By 1948, the school had returned to a normal pace. The frenzy of veterans trying to quickly finalize their educations had ended and students had more time to be involved in other projects. In the spring,

graduate and the practicing attorney,” to “bring alumni closer to the classroom,” to increase recognition for the Law School, and to “aid in opening doors” to employment (Thomas, ’99, quoting The Redwood,

“During the years 1912 to 1943 the average enrollment in the College of Law was 28. During the immediate post-war years the enrollment in the Law School varied from 72 to 116.... The enrollment as of September 1958, was 124 day students. In this group were represented thirty-six colleges and universities throughout the United States.” —Warren P. McKenney, 1959 they created the Student Bar Association, which exists to this day. The first SBA president was James A. Wright, who later served for many years as a judge in Santa Clara County. The SBA was intended to close the “great gap between the law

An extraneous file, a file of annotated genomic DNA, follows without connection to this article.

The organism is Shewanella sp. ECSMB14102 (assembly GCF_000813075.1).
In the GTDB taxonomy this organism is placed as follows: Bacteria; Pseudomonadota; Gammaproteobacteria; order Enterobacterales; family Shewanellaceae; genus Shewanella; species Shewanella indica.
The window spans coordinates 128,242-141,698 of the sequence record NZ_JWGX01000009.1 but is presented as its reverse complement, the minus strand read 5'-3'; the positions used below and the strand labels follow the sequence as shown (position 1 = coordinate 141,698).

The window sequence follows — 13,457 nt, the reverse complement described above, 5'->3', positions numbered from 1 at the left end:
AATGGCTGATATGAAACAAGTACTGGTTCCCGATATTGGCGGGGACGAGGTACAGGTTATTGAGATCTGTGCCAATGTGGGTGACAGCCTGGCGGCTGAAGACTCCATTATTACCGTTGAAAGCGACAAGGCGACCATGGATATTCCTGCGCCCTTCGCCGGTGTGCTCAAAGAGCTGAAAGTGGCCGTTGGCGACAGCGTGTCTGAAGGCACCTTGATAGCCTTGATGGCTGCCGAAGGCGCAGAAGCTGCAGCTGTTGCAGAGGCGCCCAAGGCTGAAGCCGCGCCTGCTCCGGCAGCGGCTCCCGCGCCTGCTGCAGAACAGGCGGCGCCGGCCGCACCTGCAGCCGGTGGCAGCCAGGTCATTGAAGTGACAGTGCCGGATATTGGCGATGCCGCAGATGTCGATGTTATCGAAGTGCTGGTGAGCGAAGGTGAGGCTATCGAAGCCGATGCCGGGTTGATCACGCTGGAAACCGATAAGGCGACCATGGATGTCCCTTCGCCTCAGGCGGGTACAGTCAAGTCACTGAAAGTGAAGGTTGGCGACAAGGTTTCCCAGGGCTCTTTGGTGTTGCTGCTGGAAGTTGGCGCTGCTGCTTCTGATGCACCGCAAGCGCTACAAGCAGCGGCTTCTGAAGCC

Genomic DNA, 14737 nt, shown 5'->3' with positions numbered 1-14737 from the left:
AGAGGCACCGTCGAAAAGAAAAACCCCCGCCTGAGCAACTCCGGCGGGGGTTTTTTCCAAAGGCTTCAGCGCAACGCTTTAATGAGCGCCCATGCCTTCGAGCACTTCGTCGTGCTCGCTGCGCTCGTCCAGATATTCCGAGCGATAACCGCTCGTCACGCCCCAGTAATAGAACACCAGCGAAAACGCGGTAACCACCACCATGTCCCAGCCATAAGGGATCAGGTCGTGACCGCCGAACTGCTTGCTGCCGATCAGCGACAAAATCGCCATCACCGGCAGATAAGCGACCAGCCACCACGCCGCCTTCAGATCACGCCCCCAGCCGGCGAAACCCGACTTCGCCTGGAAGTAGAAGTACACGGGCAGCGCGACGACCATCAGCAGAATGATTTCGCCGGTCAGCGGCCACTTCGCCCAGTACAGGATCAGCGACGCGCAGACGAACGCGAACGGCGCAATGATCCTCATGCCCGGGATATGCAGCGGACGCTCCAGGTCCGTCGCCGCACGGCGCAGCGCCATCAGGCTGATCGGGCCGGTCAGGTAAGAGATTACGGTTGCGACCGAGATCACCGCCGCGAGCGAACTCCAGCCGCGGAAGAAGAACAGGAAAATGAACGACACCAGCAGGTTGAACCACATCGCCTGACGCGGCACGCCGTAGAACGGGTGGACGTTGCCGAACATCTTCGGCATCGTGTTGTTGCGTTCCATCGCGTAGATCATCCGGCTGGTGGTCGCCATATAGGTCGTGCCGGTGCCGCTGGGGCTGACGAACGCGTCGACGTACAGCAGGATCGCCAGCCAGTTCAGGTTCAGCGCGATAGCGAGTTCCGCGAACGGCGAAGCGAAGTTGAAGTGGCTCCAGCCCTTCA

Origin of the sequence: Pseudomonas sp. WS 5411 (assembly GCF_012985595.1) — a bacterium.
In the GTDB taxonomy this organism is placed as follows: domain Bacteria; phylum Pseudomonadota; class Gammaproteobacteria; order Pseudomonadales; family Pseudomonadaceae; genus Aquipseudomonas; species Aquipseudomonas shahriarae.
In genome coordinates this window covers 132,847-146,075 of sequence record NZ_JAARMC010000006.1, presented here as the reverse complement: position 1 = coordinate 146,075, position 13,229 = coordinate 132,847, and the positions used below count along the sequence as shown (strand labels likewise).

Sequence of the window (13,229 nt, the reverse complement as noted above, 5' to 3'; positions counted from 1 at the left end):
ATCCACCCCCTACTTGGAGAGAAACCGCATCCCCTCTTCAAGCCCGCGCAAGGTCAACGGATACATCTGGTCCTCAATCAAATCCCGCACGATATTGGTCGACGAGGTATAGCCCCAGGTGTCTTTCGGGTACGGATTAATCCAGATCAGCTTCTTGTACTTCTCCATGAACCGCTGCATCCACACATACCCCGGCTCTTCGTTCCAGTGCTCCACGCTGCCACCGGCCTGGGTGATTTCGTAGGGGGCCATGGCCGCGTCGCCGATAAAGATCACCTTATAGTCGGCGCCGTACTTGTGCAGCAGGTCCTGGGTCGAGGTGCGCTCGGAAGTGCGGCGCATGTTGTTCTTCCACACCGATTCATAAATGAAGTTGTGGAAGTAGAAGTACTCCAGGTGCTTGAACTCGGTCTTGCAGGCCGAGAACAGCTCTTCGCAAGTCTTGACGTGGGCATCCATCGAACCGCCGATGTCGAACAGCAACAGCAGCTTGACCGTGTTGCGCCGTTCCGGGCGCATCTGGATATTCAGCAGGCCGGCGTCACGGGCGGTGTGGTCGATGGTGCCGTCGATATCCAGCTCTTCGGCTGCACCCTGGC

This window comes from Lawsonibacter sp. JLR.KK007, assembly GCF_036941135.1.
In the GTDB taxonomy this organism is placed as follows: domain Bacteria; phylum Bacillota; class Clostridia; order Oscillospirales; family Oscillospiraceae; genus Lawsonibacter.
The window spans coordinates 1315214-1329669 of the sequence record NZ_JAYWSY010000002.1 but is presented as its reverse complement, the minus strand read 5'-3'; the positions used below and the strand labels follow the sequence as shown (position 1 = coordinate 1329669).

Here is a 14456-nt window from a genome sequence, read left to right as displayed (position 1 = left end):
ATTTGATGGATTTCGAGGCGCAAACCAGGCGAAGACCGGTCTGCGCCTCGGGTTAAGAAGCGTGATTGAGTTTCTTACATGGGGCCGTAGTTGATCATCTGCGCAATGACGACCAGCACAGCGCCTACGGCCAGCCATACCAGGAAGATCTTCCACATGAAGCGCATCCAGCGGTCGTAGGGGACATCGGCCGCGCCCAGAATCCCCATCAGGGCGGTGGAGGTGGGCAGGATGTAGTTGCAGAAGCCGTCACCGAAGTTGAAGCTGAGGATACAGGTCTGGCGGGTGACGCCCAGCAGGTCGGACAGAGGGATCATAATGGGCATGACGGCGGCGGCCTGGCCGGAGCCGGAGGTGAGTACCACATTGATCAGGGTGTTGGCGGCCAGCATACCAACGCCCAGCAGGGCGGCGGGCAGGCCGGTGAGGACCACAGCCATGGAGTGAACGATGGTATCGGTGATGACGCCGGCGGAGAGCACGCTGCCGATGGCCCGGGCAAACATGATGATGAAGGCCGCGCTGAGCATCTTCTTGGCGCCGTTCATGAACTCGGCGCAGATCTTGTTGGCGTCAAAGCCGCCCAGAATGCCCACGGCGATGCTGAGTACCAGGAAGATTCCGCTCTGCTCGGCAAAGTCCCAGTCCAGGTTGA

1949). (The Student Bar Association also had more material goals: they wrangled a student lounge in Bergin Hall with a cigarette machine, soft-drink and candy machines, and a telephone booth.)

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 the owens years